SD: Do you come into court with a dollar figure for a lost body part, and the other side makes a counter-offer?

JM: Yeah, essentially that’s what happens.

SD: So, there’s haggling involved.

JM: The difference is, one expert, philosophically, might feel that an obstacle is too great to overcome, [such as a] psychological condition. So, their depression is not going to be helped if you compel this person to go back to work; it’s just going to make the depression worse. Another expert might say, “Oh, it is a useful adjunct to the treatment for depression for this person to go back to work.”

SD: How do you calculate the lost future wages of an injured child?

JM: There is an accepted methodology. What you look at are the career paths of the parents or care providers and say, “In all likelihood, this child’s career path would have mirrored that of his or her parents.” Now, in conjunction with that, there should be some testing done, because there will be outliers. You could have the child of a single mother who goes on to become the president of the United States. You’re also going to say, “How has this child done in school? “You’re going to look at educational records, and any other records that are available, to determine what this child might have been able to perform.”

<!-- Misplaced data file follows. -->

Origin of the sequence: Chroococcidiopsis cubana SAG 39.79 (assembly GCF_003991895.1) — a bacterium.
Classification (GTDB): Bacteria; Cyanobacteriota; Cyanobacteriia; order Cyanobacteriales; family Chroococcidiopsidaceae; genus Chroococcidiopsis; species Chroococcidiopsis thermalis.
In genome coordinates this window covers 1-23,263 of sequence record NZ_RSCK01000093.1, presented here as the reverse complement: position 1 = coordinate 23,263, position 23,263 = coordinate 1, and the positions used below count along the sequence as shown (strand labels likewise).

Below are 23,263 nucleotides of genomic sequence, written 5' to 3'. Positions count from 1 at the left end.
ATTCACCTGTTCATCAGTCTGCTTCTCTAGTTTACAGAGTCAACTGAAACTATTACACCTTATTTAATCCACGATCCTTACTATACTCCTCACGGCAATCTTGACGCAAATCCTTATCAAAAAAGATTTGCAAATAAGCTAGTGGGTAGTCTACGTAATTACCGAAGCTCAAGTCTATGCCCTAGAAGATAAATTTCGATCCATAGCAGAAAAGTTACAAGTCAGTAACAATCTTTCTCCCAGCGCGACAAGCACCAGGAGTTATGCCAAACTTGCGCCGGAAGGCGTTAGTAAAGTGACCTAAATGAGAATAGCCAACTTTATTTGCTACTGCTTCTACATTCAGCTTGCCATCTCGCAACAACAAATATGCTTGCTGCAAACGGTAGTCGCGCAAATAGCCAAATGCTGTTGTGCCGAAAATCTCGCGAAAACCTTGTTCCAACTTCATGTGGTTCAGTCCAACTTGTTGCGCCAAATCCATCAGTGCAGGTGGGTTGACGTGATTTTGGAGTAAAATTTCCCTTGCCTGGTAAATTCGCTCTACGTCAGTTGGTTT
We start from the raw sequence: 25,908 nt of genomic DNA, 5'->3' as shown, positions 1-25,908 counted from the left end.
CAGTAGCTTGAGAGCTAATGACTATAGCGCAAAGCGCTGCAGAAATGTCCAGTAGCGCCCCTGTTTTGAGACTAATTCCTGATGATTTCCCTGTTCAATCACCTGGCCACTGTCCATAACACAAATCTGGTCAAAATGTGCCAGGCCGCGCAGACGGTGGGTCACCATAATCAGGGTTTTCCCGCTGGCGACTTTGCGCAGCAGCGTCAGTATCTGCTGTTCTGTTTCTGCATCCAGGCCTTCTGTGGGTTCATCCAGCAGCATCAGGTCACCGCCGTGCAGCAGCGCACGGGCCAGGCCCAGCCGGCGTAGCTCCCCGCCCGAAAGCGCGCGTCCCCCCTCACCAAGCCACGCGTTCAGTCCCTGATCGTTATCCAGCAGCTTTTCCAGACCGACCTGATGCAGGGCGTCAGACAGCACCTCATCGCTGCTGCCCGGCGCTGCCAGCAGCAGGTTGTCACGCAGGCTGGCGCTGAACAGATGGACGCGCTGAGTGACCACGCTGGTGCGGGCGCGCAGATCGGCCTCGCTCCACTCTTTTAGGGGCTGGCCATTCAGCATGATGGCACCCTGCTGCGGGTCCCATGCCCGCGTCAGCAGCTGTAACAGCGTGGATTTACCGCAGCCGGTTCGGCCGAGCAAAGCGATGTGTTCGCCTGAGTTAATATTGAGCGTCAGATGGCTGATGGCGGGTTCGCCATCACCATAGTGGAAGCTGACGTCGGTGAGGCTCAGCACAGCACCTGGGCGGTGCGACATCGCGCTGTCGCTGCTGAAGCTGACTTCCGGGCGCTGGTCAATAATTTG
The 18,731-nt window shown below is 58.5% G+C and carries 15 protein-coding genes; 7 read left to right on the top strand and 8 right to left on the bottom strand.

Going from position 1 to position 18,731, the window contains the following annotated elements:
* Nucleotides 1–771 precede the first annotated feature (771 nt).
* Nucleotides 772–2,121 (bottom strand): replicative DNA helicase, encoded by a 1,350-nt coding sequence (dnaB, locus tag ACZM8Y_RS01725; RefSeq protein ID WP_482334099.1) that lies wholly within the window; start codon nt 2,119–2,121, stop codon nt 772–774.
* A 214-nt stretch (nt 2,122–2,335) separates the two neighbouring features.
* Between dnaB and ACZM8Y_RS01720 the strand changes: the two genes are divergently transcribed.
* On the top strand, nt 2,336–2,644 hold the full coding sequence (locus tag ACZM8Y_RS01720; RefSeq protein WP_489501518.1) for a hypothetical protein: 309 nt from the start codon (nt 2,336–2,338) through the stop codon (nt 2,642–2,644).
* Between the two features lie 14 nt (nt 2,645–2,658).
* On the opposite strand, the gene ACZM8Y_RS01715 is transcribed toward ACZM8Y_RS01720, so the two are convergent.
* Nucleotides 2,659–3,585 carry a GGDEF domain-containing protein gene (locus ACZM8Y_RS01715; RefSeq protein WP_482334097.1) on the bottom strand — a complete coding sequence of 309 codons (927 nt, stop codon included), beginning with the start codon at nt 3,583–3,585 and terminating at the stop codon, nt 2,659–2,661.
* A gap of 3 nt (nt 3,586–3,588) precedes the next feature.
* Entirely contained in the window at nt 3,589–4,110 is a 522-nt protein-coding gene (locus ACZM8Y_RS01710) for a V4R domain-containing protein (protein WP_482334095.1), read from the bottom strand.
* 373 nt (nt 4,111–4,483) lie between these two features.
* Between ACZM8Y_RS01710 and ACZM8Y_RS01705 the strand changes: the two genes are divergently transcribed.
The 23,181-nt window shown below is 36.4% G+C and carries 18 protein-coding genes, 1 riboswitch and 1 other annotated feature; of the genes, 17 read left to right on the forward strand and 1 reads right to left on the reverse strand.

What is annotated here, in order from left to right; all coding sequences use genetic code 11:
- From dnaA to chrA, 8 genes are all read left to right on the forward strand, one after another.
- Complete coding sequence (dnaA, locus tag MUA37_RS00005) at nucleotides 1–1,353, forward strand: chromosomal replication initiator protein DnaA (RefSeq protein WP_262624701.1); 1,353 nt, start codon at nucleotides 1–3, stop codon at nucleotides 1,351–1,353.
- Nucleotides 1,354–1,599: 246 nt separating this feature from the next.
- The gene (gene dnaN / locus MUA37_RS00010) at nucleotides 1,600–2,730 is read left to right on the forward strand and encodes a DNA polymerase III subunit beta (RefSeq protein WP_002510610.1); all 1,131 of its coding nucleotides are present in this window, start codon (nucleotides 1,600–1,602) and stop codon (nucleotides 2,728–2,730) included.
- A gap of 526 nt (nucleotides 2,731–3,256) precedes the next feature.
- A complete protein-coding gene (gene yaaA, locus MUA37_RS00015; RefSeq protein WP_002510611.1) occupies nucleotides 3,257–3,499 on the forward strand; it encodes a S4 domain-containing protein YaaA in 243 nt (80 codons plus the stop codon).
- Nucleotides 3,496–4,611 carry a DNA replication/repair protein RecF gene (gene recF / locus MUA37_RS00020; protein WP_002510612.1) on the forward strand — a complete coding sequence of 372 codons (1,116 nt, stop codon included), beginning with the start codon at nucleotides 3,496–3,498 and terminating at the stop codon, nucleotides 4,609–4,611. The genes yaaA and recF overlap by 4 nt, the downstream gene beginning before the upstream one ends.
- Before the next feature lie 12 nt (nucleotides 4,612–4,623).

SD: Is the compensation for an injured child greater if the parents earn more?

JM: It’s interesting, because his loss might actually be greater if his parents are blue-collar workers than white-collar workers.

SD: Why?

JM: Because blue-collar workers work with their hands and bodies. If his or her parents are white-collar workers, and it’s not a brain injury, then he or she can still potentially do those jobs.

SD: Those calculations must get very complex.

JM: It can be challenging [For example,] dairy workers get housing, and sometimes part of their pay is in cattle. I didn’t know that. But that has to be factored in when you’re calculating that that dairy farmer can’t work anymore. They’ve lost their housing and part of their food for the year.